Triads and Tribulations
Sleeping Dogs proves that a great concept is always worth saving. It may not have the sheen of other open world games, but United Front has made something truly unique.
Published: August 24, 2012
Similarly, instead of protracted shootouts, much of the early combat experience is centered exclusively around using Wei's fists and feet. He's got some training (and he can learn even more by finding special statues in the world), allowing for unarmed combat against multiple enemies simultaneously. If this sounds familiar (Batman, anyone?), that's probably because superficially, the combat is similar. In stark contrast to Rocksteady's work with the Arkham games, though, the animation here is noticeably more clunky. The responses are usually pretty close, but Wei is by no means a seamlessly transitioning ass kicker. He does however kick plenty of ass, including tackles, breaking limbs, reversals, finishing moves and simple combos. What starts as something clunky and disconnected slowly morphs over the next few hours into a wide palette of pain from which to pick and choose your tools of decimation. In the same way those Batman games made you eager to find a crowd to pummel, Sleeping Dogs makes it a joy to quickly dispatch enemies that include simple fist fodder and ramp up to grappler-type enemies, ones that can counter and dodge your attacks and more.
Complicating the driving aspect of things is the fact that when Wei is on a mission -- any mission -- he's judged by two different scoring criteria. Sticking to the law (read: don't create damage to the city, don't shoot innocents and avoid obvious stuff like carjacking) keeps the Cop XP meter from dropping. Executing long combo strings, avoiding getting hit and varying moves (or just killing dudes in general) raises the Triad XP meter while accomplishing side quests and taking down crime rings boosts the Face XP meter. All three feed directly into separate upgrade levels that will unlock more abilities and discounts at vendors.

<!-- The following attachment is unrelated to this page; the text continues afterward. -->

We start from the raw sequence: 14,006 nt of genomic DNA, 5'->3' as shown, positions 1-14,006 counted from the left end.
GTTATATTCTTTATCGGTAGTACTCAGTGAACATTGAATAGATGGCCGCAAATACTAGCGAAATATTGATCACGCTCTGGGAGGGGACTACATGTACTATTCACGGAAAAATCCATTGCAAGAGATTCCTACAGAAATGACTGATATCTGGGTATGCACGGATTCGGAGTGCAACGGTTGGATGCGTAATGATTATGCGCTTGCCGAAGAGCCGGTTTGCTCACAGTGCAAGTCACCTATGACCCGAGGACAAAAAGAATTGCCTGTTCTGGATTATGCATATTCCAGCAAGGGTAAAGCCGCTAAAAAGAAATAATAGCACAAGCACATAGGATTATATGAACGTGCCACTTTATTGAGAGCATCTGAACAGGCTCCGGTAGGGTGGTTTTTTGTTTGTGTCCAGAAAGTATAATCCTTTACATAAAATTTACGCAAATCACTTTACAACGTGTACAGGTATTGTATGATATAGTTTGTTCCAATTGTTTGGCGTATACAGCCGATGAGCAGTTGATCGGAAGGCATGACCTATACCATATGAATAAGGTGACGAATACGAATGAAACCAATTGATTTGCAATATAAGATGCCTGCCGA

Face activities in particular can be fairly varied: helping pedestrians, discovering random events, singing karaoke, going on brief dates with a few special girls, gambling, and so on. There's enough variety here that very rarely does an action feel like it's worn out its welcome, and combined with the creative and varied story missions, there's a ton to keep you entertained. They also have huge benefits; the dates, for instance, show all collectibles on the map once finished, which is a godsend for an open world game.
Even the game's driving model, which seems entirely unwieldy at first, slowly starts to make more and more sense as the game goes on. There's a kind of adherence to the idea of letting all vehicles rip on the e-brake and do donuts in place, and once it's understood how braking works, burnouts are both useful and awesome looking. Being a modern game, it's also a joy to find out that these vehicles are fast for the most part -- much faster than most open world games, and it makes getting around quite a bit easier (though there are cabs that can be hailed to go to a limited number of places). Bikes become something to be feared, but they're also twitch-level agile, which quickly becomes invaluable at snaking through the claustrophobic traffic and back alleys of Hong Kong.
Back alleys get quite a bit more use in Sleeping Dogs, a nod to just how densely packed the city is, I suppose, but really it just helps the game feel more rife with areas to explore (they aren't just shortcuts; alleys house massage parlors, gang activity, and more). It's one more ingredient that ties the whole look and feel of the game -- a wash of night-time rain storms throwing neon color across street and sidewalk and building alike -- that really gives everything an identity. From the sampans lashed together near the docks to the glittering, clean streets of the Central district to the more rural, mountainous areas housing drift-friendly hairpins and shrines to the run-down junkyards and extensive freeway system, there are certainly recognizable "parts" to this version of Hong Kong, but they fit together with a kind of haphazard charm that escapes proper description (or at least I can't articulate it properly).